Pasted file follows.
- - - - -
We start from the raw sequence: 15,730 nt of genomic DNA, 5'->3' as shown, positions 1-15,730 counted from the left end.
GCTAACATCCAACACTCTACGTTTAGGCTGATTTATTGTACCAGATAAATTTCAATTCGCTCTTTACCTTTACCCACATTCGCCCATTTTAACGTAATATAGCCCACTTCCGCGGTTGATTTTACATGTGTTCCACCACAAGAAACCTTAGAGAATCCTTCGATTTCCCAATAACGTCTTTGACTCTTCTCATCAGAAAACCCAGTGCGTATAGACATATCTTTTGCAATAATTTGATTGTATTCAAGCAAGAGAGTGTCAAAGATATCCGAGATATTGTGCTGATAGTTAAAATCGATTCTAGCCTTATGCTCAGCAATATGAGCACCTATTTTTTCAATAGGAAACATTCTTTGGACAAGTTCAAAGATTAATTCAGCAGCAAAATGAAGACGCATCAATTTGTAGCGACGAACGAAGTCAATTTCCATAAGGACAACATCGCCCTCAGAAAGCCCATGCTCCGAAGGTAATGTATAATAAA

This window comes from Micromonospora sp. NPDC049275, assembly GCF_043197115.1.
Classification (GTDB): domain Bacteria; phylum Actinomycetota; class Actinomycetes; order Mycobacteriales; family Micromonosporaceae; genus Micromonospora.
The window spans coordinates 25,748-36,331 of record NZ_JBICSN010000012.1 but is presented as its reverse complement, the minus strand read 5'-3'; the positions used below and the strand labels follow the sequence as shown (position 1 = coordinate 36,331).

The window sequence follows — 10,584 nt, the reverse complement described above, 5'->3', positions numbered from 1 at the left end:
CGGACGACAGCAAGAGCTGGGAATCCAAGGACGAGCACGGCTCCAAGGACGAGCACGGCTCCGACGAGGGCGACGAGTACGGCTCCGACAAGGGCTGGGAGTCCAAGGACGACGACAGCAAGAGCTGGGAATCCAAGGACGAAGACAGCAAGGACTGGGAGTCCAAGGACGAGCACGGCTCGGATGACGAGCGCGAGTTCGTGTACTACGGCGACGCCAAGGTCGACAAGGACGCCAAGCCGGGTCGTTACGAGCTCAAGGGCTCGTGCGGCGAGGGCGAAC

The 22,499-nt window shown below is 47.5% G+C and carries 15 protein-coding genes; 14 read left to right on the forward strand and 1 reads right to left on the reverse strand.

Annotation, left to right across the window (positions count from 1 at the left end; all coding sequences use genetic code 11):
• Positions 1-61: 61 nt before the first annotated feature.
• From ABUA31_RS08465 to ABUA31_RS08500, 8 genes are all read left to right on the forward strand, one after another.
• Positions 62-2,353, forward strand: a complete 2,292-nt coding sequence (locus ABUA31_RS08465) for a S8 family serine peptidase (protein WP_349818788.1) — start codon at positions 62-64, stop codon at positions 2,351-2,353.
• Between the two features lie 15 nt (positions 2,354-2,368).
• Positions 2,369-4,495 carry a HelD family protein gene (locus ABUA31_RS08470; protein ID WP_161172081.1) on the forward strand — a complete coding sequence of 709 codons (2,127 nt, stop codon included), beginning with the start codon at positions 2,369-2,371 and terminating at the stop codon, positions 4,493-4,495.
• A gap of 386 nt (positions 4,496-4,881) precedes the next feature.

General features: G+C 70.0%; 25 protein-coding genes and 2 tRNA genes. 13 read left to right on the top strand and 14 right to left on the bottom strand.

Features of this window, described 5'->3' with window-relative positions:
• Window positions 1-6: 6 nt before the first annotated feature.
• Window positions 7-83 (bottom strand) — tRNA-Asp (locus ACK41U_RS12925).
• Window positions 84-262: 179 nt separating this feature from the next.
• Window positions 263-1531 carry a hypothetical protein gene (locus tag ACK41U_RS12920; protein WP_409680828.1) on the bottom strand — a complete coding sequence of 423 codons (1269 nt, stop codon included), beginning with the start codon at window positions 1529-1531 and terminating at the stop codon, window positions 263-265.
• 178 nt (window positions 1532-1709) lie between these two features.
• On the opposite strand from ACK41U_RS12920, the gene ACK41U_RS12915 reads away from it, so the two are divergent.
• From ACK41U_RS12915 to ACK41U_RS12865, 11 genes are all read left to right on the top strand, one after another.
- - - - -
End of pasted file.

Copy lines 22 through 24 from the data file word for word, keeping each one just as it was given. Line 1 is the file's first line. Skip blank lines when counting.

• 178 nt (window positions 1532-1709) lie between these two features.
• On the opposite strand from ACK41U_RS12920, the gene ACK41U_RS12915 reads away from it, so the two are divergent.
• From ACK41U_RS12915 to ACK41U_RS12865, 11 genes are all read left to right on the top strand, one after another.